The Greater Washington Board of Trade last night honored radio executive Andrew M. Ockershausen as its 1982 Man of the Years.
Ockershausen is executive vice president of WMAL Inc., operator of Washington radio stations WMAL-AM and WRQX-FM.
The Man of the Years award is presented by the Board of Trade each year to one of its members for outstanding contributions to business and the community.
Ockershausen, 53, has been a member of the Board of Trade since the early '50s and has been a director and member of its executive committee for more than 10 years.
He has received numerous awards for community service, among them the Outstanding Civilian Service medal--the armed forces' highest award presented by the U.S. Army for distinguished service to the military community.
A third-generation Washingtonian, Ockershausen began work at WMAL as a page in 1950. He was appointed station manager 10 years later and, for several years, was general manager of WMAL radio and television.
Under Ockershausen, WMAL-AM has become one of the industry's leading stations. "WMAL has done a hell of a good community-related job in my opinion," said Vincent Wasilweski, president of the National Association of Broadcasters.
"I think the station has maintained great stature under Andy's leadership," Wasilewski added.
WMAL's annual billings were about $300,000 in 1960 when Ockershausen became station manager. Total annual billings currently are running well over $13 million, industry sources estimate.
Ockershausen attributes the station's success to staff continuity as well as its extensive involvement in community affairs. Turnover among the station's on-air personalities has been almost nonexistent, with most working at WMAL 20 years or longer.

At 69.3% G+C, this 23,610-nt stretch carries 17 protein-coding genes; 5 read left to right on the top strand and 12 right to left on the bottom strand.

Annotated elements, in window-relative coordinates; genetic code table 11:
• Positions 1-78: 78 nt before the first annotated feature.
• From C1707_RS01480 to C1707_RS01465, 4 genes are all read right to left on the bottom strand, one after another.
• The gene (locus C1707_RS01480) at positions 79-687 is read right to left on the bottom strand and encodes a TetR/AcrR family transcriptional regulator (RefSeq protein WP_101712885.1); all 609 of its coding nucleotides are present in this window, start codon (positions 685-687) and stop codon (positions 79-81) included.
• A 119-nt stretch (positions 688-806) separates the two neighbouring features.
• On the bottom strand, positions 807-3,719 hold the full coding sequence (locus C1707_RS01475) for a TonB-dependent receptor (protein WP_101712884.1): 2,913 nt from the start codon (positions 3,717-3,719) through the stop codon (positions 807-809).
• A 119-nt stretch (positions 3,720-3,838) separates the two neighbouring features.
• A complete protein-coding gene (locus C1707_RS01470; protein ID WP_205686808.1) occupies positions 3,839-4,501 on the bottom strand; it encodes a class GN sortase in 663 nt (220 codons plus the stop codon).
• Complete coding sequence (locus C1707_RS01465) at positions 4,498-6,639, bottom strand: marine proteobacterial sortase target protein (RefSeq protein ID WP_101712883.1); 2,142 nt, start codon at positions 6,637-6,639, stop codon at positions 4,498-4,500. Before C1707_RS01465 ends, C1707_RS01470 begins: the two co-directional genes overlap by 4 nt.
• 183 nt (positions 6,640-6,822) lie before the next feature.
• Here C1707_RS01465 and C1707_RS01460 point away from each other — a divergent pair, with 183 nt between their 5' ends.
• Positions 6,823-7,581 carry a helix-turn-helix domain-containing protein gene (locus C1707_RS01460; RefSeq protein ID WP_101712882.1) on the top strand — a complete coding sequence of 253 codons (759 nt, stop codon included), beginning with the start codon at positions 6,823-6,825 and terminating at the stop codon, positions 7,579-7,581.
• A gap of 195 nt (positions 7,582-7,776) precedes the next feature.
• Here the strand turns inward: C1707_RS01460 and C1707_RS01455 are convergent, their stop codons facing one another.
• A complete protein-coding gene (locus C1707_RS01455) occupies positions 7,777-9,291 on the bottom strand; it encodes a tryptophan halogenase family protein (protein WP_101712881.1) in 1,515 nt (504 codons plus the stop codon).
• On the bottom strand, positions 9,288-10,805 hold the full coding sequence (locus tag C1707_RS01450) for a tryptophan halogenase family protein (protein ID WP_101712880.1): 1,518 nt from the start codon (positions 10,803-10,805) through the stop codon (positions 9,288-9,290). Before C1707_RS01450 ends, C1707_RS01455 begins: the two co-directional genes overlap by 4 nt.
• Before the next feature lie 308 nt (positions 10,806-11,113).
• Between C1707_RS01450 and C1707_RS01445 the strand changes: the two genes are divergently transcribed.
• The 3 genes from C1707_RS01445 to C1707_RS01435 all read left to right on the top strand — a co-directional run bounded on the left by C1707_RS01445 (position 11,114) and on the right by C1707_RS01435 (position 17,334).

"We wanted to build the station as a friend and community spirit," said Ockershausen. "Each of our programs has involvement in the community."
That involvement runs the gamut from fund-raising for Children's Hospital to broadcasting Washington Redskins' footbal games.
WMAL was the first local station to broadcast traffic conditions from a helicopter and, although it is not an all-news outlet, it maintains a 24-hour news operation.
"The first move we had to make was to make WMAL hometown-oriented," Ockershausen said in a recent interview. "As I look back, that was a very important factor in our growth."
One of Ockershausen's first and ultimately successful programming changes was to assign broadcast veterans Frank Harden and Jackson Weaver to the early-morning show.
Ockershausen did away with the disc jockey label and promoted Harden and Weaver as well as other on-air types as radio personalities. "We designed the show to have them reach out to the community," Ockershausen explained.
The first Harden and Weaver show carried only eight commercial spots in the three-hour time slot. Today, the popular morning show runs 18 spots an hour and is "pretty well sold out for those 4 1/2 hours" from 5:30 to 10 a.m., Ockershausen said.